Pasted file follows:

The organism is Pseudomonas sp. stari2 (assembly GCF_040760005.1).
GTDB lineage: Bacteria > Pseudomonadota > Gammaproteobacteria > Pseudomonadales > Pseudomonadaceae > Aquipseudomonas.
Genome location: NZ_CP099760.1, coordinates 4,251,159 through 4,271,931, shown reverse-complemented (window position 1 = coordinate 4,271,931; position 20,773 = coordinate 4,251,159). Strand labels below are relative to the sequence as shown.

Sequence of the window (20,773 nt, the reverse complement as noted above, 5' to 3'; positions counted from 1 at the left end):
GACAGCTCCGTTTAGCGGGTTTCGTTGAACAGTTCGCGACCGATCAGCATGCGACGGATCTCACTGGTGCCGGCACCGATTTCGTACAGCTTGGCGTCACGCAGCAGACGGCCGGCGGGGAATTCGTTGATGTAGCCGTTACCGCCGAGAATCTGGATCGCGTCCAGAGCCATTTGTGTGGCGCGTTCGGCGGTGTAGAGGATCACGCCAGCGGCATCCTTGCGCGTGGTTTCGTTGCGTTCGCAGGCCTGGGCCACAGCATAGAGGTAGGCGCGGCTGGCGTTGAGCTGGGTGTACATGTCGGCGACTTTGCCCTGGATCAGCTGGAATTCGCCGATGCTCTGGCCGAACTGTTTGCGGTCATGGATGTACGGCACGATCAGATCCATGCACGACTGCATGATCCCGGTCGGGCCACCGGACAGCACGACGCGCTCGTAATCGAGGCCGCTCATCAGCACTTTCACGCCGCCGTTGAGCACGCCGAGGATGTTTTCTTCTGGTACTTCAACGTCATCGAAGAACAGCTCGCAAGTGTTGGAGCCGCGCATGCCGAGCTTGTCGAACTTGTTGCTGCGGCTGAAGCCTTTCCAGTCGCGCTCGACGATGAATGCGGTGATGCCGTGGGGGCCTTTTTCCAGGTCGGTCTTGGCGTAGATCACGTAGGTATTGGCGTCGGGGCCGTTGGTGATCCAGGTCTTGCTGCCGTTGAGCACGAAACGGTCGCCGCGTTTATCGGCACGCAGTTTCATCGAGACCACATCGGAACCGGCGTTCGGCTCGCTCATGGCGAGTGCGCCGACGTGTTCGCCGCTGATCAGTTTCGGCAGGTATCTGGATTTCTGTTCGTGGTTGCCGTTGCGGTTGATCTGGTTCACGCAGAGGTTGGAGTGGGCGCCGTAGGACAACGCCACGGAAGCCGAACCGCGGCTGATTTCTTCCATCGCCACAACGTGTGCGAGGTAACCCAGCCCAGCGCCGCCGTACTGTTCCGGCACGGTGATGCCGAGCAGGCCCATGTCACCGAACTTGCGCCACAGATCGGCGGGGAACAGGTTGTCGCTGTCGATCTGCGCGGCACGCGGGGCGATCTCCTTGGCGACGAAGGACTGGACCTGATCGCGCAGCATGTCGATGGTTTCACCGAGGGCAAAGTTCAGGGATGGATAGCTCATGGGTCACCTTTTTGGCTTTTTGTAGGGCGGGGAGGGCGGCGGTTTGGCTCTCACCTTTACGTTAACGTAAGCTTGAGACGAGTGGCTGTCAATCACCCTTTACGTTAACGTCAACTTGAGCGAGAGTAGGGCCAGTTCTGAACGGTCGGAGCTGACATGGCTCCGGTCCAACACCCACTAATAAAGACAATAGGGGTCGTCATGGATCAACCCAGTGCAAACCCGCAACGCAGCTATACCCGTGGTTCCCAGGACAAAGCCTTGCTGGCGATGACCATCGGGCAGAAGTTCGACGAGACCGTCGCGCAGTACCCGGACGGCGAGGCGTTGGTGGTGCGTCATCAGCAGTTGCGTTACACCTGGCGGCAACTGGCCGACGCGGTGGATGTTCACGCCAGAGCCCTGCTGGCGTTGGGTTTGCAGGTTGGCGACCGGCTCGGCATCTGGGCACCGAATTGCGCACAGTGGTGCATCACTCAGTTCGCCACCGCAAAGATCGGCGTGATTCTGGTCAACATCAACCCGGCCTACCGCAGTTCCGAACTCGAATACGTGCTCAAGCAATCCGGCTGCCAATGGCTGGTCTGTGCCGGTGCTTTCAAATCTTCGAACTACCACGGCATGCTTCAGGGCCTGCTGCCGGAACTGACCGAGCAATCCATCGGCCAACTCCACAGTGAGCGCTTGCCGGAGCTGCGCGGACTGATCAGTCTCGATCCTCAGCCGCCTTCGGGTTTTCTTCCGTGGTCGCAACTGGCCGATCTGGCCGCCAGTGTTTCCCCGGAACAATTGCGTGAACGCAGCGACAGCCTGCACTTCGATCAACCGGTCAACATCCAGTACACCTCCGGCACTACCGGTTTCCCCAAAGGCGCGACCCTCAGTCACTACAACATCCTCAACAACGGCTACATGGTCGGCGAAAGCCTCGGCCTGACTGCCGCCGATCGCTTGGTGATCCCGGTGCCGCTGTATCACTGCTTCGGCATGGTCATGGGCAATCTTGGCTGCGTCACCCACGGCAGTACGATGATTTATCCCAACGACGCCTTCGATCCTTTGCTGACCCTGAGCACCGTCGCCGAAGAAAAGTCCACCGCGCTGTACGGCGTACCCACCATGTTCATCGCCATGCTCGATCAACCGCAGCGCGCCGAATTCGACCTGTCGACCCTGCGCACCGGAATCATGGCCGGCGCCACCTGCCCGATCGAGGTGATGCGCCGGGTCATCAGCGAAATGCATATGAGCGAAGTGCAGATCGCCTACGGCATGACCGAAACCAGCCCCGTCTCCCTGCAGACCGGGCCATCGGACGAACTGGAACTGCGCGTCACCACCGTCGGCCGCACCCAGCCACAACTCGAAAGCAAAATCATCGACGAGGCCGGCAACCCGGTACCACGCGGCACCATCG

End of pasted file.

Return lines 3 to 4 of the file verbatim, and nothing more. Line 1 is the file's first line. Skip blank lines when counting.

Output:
Genome location: NZ_CP099760.1, coordinates 4,251,159 through 4,271,931, shown reverse-complemented (window position 1 = coordinate 4,271,931; position 20,773 = coordinate 4,251,159). Strand labels below are relative to the sequence as shown.

Sequence of the window (20,773 nt, the reverse complement as noted above, 5' to 3'; positions counted from 1 at the left end):